They’re also strictly enforcing seatbelt laws.
Hagerstown, Md (KM) Some stepped up enforcement is taking place in western Maryland against distracted driving. “What the Maryland State Police, in coordination with the Maryland Highway Safety Office, is focused on a national campaign in April to make people aware of the dangers of distracted driving. And that’s the focus of the national campaign is distracted driving,” says Captain Eric Corbin, the Commander of the Western Troop of he Maryland State Police.
He says the effort uses education and enforcement to get people to put down their cell phones while they’re driving, and pay strict attention to the road ahead. “People have to remember their vehicles, thousands of pounds, moving even at slow speeds, even at 30-miles an hour: if you take your eyes off the road to look at the text message, to look at the phone call, to look at Facebook, the next thing you know, you’re smashing into the car in front of you, or, even worse, striking a pedestrian,” says Captain Corbin.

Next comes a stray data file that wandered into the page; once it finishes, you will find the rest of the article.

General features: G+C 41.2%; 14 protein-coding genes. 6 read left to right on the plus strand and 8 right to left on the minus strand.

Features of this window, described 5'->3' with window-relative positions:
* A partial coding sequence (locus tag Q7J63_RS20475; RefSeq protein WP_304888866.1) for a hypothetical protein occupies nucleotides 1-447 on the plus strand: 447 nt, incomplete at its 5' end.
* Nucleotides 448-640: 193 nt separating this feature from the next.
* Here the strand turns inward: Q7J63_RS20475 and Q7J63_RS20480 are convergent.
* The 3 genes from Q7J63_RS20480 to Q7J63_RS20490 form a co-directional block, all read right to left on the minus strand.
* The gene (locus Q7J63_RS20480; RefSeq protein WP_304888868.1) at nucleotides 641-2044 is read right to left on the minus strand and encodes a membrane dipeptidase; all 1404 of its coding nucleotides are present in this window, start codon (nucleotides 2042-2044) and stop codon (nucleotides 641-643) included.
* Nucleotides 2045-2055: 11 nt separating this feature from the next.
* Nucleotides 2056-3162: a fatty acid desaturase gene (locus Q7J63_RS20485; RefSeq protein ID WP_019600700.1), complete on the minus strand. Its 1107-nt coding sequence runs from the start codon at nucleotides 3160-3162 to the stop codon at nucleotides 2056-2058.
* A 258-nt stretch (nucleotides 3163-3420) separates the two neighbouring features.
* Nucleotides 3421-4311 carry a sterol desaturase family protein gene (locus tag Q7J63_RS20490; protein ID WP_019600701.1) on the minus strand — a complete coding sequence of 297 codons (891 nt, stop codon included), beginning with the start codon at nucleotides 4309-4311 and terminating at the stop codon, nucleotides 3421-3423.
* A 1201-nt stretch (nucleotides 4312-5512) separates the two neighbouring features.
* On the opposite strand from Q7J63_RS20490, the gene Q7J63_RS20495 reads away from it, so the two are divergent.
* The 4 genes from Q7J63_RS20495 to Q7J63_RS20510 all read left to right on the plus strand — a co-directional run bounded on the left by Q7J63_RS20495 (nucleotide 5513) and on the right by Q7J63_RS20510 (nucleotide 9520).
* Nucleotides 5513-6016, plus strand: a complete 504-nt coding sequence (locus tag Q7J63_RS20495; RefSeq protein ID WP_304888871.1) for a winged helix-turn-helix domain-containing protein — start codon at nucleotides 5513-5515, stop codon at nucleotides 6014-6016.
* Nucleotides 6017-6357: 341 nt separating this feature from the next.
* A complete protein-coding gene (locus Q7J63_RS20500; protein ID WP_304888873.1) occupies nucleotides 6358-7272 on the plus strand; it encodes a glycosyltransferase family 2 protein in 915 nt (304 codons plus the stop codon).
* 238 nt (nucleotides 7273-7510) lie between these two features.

The Maryland State Police say approximately 27,000 people are injured or killed each year in the United States due to crashes involving a distracted driver.
In addition to distracted driving, police will also be enforcing the laws regarding seatbelt usage. Authorities say seatbelts can reduce the risk of a fatal collision by 45%, and the risk of moderate to critical injury by 50% during a vehicle crash.
“The whole point, the whole mission of all these efforts is to reduce serious injuries and fatalities and to keep everyone safer on the roads,” says Captain Corbin. “So what we’re really asking people to do is put the phones down, put your seatbelt on and focus on your driving. It might save your life. It might save someone else’s life.”
He also says the State Police isn’t the only law enforcement agency involved in this effort. “You’re going to see Maryland State Police, Frederick Police Department, Washington County Sheriff’s Office, Hagerstown Police Department. There’s a number of allied agencies that are participating,” Corbin says. “You’re going see an extra law enforcement presence enforcing these laws.”
By Kevin McManus